Tags

, , , , ,

“Schoolboys should tell girls their idea of a perfect woman” is the extraordinary idea being put forward by an “expert” who is setting out to deal with the problems our society has over body image. Aric Sigman has told journalists that this project would have to ensure that it was boys from an older year-group explaining to younger girls what they found attractive in a woman, since that would be more influential. He explains in quotations from this article:

It would be helpful for them to explain that what they find attractive is not just physical qualities but also qualities like caring, the sound of a girl’s voice and her body language.

Boys don’t have in any way near as rigid a view on what an attractive figure should be and they value many other physical qualities, including eyes, hair, and body language.

This is such a ridiculous suggestion that I’m not sure where to start, but let’s begin with the idea that schoolboys should start telling girls what they think a woman should be like. Start? I don’t think I’ve ever seen a mixed educational environment in which young women aren’t continually and graphically informed what men think is important and attractive about them. The notion that girls are uncertain as to what men demand of them is so naïve as to be faintly endearing, if it wasn’t dangerous. Woman are constantly bombarded with messages about how they should look, how they should behave, how they should react to men. Schoolboys are not famous for their reticence is discussing girls in front of them.

It’s also unbelievable that Sigman thinks girls should be instructed in these matters by older boys. As if the power dynamic between men and women isn’t skewed enough, he wants to ensure that girls hear strictures on how to remake themselves to please men from people who have more authority and social credibility. It is difficult to see how this won’t come close to legitimising the sexual grooming of underage girls by older school students. Girls are already encouraged to rely on men’s attention for their emotional and social validation. We regularly see the horrific problems which can caused when older men’s sexual interest is accepted as a scale of value for girls. This would appear to install that power imbalance as an approved way of girls to develop their sense of self.

That sense of self is to be developed along very specific lines, as well. The emotional quality mentioned in the quotation is “caring”, a stereotypically “feminine” characteristic which is frequently invoked to ensure that women feel expected to carry out unpaid labour. Childcare, cleaning, mentoring at work, emotional reassurance: these are all loaded onto women’s plate with the glib excuse that women are naturally “caring” and so it isn’t really work for them. Encouraging girls to see “caring” as something they can offer older men sounds as if they are being told to think less of themselves and more of other people. It’s an oddly negative quality to pick on, since it relates to how the girl ignores herself and concentrates on other people. No mention of creative talents, intellectual acumen or sports ability, I notice. Not anything she does or achieves. Just how she sounds or appears.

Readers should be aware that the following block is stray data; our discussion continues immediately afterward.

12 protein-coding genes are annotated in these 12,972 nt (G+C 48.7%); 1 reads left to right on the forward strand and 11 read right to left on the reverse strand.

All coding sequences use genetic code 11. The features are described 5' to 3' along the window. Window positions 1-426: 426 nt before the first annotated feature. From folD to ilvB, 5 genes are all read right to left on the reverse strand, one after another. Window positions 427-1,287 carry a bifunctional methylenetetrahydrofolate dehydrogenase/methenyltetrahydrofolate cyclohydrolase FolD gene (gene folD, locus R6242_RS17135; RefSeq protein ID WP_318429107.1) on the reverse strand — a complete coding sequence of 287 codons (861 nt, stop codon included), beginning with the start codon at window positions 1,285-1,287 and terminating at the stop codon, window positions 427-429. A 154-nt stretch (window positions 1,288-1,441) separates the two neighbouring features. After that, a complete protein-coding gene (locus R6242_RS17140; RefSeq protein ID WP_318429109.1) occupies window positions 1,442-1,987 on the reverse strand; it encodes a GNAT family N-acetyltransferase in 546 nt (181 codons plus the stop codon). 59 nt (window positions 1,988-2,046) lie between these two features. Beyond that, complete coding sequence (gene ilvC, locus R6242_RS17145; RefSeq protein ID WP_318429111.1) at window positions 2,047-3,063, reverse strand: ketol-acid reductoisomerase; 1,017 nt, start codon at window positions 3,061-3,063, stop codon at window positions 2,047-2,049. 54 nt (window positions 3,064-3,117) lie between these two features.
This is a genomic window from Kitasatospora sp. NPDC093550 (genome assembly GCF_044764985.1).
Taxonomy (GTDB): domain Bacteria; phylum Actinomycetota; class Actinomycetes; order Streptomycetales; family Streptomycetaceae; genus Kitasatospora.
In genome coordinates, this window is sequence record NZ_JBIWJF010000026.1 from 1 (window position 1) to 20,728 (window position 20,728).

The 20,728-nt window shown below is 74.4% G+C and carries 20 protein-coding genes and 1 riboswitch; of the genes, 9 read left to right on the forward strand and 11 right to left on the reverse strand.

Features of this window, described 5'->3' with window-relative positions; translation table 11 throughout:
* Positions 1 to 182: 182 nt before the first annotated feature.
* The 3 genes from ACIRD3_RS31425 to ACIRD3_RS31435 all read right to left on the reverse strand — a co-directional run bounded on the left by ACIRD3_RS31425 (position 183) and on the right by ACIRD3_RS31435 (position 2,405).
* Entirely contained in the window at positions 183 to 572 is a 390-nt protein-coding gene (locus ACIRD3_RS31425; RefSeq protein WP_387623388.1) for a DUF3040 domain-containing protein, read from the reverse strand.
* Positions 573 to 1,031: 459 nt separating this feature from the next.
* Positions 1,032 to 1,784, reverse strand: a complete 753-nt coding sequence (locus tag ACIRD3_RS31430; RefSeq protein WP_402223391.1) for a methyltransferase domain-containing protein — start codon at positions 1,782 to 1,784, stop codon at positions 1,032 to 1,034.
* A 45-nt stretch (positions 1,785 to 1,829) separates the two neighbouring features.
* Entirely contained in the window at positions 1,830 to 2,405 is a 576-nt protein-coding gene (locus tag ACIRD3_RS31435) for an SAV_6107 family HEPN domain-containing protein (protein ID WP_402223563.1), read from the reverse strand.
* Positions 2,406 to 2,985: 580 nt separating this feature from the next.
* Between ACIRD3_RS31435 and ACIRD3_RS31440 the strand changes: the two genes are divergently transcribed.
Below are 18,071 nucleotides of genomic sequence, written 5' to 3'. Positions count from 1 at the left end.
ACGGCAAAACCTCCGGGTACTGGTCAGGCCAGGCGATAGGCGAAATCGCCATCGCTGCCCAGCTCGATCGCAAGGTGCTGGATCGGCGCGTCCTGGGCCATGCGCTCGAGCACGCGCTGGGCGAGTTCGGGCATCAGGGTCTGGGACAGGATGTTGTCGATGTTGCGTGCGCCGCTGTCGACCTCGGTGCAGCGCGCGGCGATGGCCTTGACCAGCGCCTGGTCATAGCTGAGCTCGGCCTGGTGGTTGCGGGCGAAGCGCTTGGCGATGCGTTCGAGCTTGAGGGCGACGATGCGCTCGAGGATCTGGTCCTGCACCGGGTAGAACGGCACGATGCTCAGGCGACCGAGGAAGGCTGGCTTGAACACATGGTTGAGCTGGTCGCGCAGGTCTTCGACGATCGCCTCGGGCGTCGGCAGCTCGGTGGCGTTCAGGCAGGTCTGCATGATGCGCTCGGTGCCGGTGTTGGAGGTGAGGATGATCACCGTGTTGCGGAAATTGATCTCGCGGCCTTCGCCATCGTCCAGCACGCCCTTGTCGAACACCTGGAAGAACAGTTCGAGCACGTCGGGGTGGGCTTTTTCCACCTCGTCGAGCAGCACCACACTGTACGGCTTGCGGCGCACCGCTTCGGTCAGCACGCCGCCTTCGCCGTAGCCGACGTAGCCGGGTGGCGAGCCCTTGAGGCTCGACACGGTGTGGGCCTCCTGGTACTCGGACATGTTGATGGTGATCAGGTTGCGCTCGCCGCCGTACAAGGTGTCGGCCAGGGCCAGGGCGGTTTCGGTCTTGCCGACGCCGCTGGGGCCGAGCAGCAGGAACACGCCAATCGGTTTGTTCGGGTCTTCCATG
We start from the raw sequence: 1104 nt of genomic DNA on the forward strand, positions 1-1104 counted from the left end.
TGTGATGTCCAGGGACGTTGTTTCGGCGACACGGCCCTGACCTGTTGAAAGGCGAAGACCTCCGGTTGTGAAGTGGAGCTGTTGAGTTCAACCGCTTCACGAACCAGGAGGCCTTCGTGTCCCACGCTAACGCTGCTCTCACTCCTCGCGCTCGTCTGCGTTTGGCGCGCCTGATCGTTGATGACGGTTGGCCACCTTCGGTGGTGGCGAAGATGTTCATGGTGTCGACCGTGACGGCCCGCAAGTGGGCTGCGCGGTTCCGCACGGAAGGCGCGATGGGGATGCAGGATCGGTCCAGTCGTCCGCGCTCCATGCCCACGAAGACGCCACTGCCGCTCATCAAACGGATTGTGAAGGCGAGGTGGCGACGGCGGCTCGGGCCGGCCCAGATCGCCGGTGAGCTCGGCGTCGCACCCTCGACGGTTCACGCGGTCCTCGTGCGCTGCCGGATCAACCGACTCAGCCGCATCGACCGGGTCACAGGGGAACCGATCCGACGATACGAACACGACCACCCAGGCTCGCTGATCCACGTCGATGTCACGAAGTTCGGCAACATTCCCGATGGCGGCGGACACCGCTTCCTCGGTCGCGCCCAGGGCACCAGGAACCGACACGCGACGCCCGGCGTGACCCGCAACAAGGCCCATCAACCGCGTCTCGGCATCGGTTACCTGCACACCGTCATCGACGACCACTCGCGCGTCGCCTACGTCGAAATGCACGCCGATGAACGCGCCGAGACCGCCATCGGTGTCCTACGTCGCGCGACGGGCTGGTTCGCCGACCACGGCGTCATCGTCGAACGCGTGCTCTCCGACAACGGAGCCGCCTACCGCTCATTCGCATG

The argument also seems to rest on a belief that girls are getting one set of messages which can, and should, be changed. The “rigid…view of what an attractive figure should be” is presumably the blonde, slim stereotype familiar from Hollywood and children’s dolls. But that’s not how a sexist society like ours operates. Women aren’t all given a single standard and rewarded by how far they live up to it. They are subjected to contrasting and contradictory standards, ensuring that they can never be “in the right”. Be slim, but don’t be skinny. Take care of your looks, but don’t be vain. Remake yourself in the image we want, but don’t look “fake” or “artificial”. Wear makeup so you can look “natural”. Be sexually available, but don’t be slutty. Be caring but don’t be mumsy. Be quirky but don’t be a freak.

These aren’t demands for a happy moderation, even a rigidly patrolled one. They’re overlapping and clashing instructions, which ensure that girls are always infringing against some requirement or another. That “neurosis” about their bodies which Sigman so airily diagnoses and sets out to “cure” is not something girls dreamed up to make their emotional lives more interesting. It’s a rational state of confusion and angst when caught up in this aggressive and irrational set of narratives about how women should be.

All of this is underpinned by a frankly creepy assumption: that the problem with girls is that they don’t really understand what men want them to be. Just as in the discussion of “choreplay”, it frames women entirely from the perspective of men. Men’s gaze, men’s desires, men’s needs and convenience. If only women understood better what men wanted from them, then their problems would be over. It doesn’t imagine that women might find fulfilment in being released from a continual stream of demands on them. That they might need to reflect upon themselves and their own needs. There is no hint here that men’s sense of entitlement to determine how women look and act might be the problem rather than the solution. The objectification of women is not going to be solved by better objectification. Girls don’t need older boys to instruct them in being better boy-pleasers. I can’t believe this isn’t totally obvious.

Advertisements